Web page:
Royal Museums Greenwich Puts Seafaring Photographers on Display
Seafarers live out their working lives far from the public eye, and their days and nights rarely appear in art or popular culture. A new show organized by Royal Museums Greenwich - "Exposure: Lives at Sea" - gives six seafaring photographers a forum to put the mariner's life on display.
"The importance of seafarers has been brought into sharp focus during the COVID pandemic. Seafarers are key workers and helped keep our supermarkets stocked, and yet hundreds of thousands of them have been stranded at sea. This exhibition will hopefully help bring recognition to the important role seafarers play," said curator Laura Boon, who holds the post of Lloyd's Register Foundation Public Curator at Royal Museums Greenwich. "It was really important to us that every photographer [in the show] was employed within the maritime sector in order that they can give a more intimate portrayal of what their life is like."
We can't wait for you to visit our new free photography exhibition, Exposure: #LivesAtSea next week. From conserving the Mexico reefs to the isolation of Antarctica, explore extreme environments and everyday sights of our oceans.— Royal Museums Greenwich (@RMGreenwich) November 26, 2020
Look inside the gallery: https://t.co/2IMba6U9ub pic.twitter.com/Op3XGy2jgW
Chief engineer Cezar Gabriel's photos give viewers an inside look at life aboard a tanker during the COVID lockdown, when his vessel was stuck at anchor and unable to berth for three months - an experience familiar to so many seafarers around the world. "I tried to give people at home a glimpse into a world that they knew little or nothing about," Gabriel said. "The ocean is everything, it's life itself. It's home."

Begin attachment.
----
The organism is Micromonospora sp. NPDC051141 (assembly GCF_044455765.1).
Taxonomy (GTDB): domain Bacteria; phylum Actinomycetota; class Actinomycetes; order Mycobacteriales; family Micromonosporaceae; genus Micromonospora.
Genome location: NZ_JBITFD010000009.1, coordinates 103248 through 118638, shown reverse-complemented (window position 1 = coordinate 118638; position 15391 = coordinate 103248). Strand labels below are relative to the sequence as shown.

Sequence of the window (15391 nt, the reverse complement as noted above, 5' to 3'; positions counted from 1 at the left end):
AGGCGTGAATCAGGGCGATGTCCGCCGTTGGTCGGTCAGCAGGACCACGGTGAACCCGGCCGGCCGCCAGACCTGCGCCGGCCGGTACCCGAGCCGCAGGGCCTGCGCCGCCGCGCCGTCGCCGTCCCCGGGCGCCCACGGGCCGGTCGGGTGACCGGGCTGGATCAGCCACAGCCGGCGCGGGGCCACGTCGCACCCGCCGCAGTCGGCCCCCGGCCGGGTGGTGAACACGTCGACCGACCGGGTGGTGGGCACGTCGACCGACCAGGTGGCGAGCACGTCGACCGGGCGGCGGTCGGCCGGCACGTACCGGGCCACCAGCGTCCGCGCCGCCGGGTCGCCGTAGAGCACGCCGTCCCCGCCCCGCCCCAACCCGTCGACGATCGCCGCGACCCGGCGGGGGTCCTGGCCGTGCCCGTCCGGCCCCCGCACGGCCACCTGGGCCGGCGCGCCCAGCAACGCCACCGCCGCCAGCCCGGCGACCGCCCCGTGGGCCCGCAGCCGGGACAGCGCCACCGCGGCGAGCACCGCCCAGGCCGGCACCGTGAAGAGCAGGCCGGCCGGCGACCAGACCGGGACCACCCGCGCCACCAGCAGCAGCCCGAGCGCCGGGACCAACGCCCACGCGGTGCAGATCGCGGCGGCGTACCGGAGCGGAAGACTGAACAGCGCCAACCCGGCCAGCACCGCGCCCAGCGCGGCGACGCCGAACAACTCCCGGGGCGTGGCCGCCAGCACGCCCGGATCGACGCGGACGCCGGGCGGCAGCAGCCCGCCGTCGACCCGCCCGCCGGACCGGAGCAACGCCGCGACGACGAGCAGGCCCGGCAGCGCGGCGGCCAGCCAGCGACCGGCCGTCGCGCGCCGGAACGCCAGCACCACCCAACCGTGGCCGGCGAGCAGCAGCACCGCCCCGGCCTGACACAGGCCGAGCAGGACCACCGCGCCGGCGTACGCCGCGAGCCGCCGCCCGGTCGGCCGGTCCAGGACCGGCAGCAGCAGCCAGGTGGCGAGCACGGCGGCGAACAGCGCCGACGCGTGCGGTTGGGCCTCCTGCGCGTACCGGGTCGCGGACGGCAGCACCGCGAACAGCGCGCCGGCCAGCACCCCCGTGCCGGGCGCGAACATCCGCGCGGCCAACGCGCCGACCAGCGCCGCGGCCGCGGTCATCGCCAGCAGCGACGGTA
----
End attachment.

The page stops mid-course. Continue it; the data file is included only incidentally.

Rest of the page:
Scottish commercial photographer Peter Iain Campbell decided to train up as a rig worker in 2013 so that he could get access to an "environment that hadn't really been covered photographically before." With portraits of offshore workers and images of the rigs they live on for weeks at a time, he aims to tell the story of the people of the UK North Sea oil and gas industry.
Jennifer Adler, a conservation photographer and underwater journalist, contributed images of the lives of oceanographic researchers - a body of work she has built over the years with projects for The National Geographic, The Nature Conservancy and Huffington Post. "The motivation behind my work is to bring science to a larger group of people and to bring it to people in a way that's impactful and that connects people with scientists," Adler said.
Longtime fisherman Corey Arnold contributed images of the rough conditions found in Alaskan waters, alongside the friendships and working relationships formed among crewmates. Diver and photographer Octavio Aburto brought imagery of reef conservation and ecotourism in Mexico, and data manager Michal Krzysztofowicz submitted a photo project documenting a voyage to Antarctica (and an eight-month sojourn at an isolated research station).
Their work may be seen in person at the National Maritime Museum in London, which reopened at the end of Britain's monthlong lockdown on December 2. For remote viewing, an abbreviated online show may be found at https://www.rmg.co.uk/see-do/we-recommend/attractions/exposure-lives-at-sea.